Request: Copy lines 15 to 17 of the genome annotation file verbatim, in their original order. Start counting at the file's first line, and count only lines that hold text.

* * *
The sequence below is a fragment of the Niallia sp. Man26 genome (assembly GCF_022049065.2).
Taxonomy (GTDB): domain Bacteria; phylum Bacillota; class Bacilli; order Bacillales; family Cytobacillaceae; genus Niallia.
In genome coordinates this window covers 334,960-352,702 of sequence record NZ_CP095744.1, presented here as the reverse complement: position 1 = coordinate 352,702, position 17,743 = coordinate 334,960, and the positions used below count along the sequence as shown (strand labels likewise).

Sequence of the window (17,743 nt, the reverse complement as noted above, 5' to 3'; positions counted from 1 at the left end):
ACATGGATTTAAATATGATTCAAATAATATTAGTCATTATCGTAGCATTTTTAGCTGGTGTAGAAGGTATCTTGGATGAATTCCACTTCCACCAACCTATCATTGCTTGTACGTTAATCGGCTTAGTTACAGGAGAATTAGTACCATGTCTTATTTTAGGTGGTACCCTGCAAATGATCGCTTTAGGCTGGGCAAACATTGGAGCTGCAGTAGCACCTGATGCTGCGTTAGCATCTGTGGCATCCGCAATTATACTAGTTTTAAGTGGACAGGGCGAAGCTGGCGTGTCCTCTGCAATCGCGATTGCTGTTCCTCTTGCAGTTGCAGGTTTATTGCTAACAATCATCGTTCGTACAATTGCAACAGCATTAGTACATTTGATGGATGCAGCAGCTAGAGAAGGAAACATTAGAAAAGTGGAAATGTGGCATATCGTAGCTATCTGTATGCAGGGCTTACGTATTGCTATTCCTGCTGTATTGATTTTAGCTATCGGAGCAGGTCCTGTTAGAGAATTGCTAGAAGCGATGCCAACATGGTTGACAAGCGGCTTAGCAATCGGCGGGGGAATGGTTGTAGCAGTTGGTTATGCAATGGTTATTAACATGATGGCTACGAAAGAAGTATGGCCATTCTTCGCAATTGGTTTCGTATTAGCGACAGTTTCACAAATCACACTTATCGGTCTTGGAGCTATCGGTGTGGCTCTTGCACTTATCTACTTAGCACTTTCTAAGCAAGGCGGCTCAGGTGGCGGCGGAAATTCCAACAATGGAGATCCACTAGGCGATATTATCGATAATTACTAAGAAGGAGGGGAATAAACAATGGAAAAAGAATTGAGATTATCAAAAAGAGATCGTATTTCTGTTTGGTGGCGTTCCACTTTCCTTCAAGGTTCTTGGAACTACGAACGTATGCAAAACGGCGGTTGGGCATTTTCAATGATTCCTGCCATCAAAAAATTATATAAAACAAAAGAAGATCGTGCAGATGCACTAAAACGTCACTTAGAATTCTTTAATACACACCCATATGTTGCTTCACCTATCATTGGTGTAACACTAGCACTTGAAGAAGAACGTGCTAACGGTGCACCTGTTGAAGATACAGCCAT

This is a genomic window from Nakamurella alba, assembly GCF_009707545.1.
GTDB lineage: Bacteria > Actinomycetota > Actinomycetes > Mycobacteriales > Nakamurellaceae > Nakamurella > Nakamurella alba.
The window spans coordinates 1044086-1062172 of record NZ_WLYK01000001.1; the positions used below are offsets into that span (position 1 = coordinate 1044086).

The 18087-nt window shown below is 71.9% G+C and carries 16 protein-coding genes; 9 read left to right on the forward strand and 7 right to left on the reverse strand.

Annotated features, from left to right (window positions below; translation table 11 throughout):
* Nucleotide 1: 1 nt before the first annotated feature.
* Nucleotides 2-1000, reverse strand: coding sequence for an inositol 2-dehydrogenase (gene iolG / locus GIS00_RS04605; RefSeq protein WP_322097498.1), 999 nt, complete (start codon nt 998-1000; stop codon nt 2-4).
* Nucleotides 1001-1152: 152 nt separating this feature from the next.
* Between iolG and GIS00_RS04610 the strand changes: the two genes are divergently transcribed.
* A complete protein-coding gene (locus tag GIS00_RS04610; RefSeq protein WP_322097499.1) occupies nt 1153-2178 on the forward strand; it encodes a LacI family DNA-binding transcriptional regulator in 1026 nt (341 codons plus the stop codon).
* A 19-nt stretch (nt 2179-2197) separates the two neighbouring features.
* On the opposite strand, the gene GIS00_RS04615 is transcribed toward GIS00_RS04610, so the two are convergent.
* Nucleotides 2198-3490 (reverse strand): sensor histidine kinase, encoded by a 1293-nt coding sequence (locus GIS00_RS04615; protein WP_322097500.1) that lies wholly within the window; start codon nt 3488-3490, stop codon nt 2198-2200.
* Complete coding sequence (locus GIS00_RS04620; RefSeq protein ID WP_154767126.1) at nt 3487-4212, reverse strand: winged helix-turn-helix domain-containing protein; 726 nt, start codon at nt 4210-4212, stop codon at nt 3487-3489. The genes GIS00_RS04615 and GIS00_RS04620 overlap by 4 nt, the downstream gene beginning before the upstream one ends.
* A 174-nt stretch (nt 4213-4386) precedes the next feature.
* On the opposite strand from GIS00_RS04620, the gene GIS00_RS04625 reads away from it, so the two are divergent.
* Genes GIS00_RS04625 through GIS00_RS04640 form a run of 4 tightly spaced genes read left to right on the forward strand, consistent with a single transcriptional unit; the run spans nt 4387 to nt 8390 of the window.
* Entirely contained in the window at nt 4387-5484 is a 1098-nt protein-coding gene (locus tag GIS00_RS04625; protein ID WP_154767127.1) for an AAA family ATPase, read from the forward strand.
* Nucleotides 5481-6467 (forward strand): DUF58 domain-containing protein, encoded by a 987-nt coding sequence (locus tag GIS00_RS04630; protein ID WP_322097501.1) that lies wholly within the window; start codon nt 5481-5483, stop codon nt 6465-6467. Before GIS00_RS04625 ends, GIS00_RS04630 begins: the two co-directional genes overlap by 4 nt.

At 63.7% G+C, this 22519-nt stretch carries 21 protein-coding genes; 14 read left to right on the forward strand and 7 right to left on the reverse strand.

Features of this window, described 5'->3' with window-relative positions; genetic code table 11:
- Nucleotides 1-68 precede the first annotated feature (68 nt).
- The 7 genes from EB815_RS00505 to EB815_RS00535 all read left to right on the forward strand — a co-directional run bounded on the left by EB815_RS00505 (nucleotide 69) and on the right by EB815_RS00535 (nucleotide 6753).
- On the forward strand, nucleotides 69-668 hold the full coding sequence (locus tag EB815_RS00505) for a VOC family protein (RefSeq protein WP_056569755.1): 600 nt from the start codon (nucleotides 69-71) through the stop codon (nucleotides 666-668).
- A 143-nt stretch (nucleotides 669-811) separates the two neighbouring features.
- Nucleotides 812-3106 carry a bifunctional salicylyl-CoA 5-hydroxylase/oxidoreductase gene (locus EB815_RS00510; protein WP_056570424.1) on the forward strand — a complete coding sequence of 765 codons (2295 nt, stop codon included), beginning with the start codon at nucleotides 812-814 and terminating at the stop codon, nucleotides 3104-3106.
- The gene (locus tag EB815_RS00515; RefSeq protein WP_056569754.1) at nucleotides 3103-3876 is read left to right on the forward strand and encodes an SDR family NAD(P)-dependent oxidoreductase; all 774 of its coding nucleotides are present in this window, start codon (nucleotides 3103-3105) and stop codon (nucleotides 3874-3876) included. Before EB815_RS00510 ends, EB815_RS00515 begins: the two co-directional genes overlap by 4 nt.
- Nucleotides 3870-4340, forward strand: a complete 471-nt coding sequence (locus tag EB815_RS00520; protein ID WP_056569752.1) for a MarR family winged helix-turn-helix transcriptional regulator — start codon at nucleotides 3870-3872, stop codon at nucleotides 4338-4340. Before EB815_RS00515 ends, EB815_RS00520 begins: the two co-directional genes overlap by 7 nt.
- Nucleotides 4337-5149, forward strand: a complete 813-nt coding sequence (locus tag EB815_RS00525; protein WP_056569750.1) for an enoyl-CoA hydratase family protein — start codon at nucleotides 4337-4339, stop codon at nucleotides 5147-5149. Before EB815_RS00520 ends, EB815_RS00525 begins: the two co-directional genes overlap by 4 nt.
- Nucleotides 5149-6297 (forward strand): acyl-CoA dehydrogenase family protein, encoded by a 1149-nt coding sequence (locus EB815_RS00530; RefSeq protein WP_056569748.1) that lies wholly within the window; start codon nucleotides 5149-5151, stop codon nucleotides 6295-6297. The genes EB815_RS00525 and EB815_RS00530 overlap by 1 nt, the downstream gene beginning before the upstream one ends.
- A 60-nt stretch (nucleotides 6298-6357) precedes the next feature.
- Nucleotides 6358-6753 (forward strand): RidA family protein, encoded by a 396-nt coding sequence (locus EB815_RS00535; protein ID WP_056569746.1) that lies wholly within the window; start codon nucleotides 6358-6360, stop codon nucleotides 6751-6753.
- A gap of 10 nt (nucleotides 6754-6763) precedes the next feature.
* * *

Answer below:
* A complete protein-coding gene (locus tag GIS00_RS04610; RefSeq protein WP_322097499.1) occupies nt 1153-2178 on the forward strand; it encodes a LacI family DNA-binding transcriptional regulator in 1026 nt (341 codons plus the stop codon).
* A 19-nt stretch (nt 2179-2197) separates the two neighbouring features.
* On the opposite strand, the gene GIS00_RS04615 is transcribed toward GIS00_RS04610, so the two are convergent.